Seven years before he lost his starting job under center, Joe Flacco couldn’t hold on to the ball. In the second game of the Ravens’ 2011 season, Flacco fumbled. In their next game, two more fumbles. And another fumble the game after that, and after that, over and over, again and again.
When Flacco’s stretch of ball insecurity ended, mercifully, in Week 10, he had fumbled at least once in seven straight games, then the second-longest such streak in NFL history. He would finish with 11 overall that season, tying a career high. Flacco fumbled at least eight times in each of his first six seasons.
As the franchise prepares for life after Flacco this offseason, it will hand over the keys on offense to a quarterback whose rookie year raised concerns about his sure-handedness. Team officials face an unenviable prospect: that Lamar Jackson might prove even more fumble-prone than his predecessor.
Which is saying something. Since Flacco’s NFL debut in 2008, only the New York Giants' Eli Manning has fumbled more often (88 times) than Flacco (80). Fumbles are an occupational hazard for all quarterbacks, from the elite to the mediocre, but they pose a fundamental threat to a talent as unique as Jackson. He gave the Ravens their best chance to win when he was running wild. But running quarterbacks have long been the players most vulnerable to losing the ball.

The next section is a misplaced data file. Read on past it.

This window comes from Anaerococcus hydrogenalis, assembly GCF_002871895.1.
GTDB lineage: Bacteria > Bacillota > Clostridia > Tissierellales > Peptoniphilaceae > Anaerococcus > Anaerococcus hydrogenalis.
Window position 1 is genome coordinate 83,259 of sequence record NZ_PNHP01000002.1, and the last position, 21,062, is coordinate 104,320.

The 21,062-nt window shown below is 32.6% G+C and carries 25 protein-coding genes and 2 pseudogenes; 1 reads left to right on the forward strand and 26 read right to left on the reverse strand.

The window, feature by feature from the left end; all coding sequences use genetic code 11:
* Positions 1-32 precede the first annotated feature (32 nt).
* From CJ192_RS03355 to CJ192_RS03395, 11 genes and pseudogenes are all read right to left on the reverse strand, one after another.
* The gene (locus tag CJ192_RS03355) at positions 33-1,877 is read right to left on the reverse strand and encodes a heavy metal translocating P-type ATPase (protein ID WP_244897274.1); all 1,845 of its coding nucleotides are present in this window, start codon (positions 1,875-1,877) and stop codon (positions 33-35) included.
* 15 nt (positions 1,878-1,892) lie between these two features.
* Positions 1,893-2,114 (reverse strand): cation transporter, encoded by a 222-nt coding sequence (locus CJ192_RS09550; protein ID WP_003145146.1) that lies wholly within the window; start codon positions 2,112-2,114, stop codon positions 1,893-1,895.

“The ball-handling in an offense like this is the thing,” coach John Harbaugh said after the Ravens’ season-ending loss to the Los Angeles Chargers, a playoff game marred by four Ravens fumbles, three by Jackson. “That’s the thing we have to be great at. We’ll become a good drop-back-pass team. We’ll become a good play-action-pass team. All of those things will be very important. But when you’re basing the offense on the principles on which we’re basing the offense on, you have to be a great ball-handling team.”
The Ravens, 29th in fumbles (1.6 per game) and tied for 25th in fumbles lost (0.7 per game) last season, were not a great ball-handling team. Every Ravens running back and punt returner fumbled at least once, except for tailback Gus Edwards. But Jackson, like most quarterbacks, was the team’s worst transgressor.
After fumbling just twice in sporadic action over the Ravens’ first nine games, Jackson began a Flacco-esque streak after taking over for his injured teammate in Week 11. Then he surpassed it.
With a fumble in Flacco’s final start, at least one fumble in each of his seven regular-season starts and his three-fumble game in the Ravens’ AFC wild-card-round defeat, Jackson set the NFL single-season record for consecutive games with a fumble, according to Pro-Football-Reference.com. He also lost four, a team high. With a fumble in his next game, Jackson would tie Matt Cassel’s record of 10 straight games, a streak set over the 2011 and 2012 seasons with the Kansas City Chiefs.